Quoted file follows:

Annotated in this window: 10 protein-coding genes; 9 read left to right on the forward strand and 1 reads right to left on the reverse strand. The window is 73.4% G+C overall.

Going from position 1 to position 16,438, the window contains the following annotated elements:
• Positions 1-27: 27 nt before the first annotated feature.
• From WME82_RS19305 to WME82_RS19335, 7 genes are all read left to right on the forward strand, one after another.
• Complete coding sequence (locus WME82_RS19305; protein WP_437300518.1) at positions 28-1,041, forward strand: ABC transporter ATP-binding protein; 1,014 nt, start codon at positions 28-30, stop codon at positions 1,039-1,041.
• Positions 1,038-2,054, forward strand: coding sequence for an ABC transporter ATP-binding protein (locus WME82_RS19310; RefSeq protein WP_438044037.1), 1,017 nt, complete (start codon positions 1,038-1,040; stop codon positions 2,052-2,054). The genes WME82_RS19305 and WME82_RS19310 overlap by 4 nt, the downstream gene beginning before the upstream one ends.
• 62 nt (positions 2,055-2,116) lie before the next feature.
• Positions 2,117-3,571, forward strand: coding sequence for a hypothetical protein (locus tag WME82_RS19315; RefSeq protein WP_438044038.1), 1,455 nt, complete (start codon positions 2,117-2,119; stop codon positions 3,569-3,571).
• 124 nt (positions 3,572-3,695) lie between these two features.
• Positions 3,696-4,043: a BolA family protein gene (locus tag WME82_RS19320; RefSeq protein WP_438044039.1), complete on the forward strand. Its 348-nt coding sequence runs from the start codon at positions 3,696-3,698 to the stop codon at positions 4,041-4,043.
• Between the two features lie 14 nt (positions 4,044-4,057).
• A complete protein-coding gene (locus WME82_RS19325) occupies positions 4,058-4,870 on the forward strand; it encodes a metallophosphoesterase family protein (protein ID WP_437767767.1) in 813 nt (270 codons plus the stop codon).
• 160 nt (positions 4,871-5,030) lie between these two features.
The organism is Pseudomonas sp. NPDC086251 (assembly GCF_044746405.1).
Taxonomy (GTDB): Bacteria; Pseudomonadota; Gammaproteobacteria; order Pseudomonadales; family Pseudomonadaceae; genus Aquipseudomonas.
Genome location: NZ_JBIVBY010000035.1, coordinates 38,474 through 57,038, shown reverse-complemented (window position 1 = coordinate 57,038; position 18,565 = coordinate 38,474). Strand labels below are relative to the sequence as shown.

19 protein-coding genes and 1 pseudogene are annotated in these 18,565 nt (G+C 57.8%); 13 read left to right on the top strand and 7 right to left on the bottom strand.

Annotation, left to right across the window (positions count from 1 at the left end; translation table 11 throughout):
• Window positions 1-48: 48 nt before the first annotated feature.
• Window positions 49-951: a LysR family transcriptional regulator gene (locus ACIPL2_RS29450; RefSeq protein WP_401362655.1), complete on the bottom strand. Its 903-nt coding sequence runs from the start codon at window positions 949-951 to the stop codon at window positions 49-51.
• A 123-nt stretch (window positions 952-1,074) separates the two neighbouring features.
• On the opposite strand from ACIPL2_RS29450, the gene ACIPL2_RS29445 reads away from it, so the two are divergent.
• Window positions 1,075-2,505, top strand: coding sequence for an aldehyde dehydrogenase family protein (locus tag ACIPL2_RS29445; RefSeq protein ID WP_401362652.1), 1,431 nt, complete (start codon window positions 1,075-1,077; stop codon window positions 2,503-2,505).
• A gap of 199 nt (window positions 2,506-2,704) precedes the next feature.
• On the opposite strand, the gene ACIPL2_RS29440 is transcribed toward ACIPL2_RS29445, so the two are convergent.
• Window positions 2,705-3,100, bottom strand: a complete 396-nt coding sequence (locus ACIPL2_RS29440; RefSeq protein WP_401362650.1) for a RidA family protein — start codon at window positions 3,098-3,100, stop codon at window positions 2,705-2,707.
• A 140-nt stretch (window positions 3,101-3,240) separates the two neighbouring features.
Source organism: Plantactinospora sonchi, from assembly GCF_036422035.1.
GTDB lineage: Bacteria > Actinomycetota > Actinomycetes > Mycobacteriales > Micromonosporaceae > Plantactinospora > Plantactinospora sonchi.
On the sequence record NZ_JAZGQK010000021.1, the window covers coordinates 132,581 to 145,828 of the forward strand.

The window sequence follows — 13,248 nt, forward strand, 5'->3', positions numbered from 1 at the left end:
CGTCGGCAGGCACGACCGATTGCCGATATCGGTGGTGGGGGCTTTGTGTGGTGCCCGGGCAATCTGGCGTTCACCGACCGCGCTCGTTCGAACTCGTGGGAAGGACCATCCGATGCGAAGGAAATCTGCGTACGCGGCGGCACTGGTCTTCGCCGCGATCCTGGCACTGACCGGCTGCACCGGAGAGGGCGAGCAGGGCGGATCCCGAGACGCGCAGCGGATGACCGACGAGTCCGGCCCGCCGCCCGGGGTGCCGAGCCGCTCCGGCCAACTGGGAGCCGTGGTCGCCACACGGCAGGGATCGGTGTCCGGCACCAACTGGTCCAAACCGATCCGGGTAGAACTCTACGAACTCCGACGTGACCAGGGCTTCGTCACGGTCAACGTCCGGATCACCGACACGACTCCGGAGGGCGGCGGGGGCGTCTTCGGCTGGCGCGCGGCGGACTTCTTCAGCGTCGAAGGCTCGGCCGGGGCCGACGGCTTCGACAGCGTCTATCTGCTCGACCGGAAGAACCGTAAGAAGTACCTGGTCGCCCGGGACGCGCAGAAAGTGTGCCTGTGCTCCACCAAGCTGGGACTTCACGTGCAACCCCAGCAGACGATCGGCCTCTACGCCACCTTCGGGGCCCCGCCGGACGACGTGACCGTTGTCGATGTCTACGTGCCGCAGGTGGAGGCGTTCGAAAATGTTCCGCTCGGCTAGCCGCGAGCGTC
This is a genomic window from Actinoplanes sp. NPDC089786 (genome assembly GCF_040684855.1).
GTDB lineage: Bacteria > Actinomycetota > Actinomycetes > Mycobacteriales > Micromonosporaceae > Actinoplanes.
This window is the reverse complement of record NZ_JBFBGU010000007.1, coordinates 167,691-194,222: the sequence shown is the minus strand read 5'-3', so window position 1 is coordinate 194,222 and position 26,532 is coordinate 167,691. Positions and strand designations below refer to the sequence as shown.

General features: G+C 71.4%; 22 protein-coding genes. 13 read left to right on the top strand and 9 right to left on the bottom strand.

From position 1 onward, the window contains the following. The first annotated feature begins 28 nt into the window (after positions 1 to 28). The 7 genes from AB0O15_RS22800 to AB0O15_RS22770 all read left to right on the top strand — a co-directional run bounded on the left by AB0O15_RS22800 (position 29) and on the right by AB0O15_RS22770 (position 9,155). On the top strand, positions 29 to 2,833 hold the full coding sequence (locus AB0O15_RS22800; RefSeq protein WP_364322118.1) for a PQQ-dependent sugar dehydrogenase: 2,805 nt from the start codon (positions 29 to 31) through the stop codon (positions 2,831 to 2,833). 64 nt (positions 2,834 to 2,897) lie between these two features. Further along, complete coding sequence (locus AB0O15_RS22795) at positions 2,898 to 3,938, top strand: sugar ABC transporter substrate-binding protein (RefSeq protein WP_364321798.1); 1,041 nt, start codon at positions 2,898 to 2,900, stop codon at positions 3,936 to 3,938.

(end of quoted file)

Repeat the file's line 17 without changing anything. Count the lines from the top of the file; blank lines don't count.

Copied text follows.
19 protein-coding genes and 1 pseudogene are annotated in these 18,565 nt (G+C 57.8%); 13 read left to right on the top strand and 7 right to left on the bottom strand.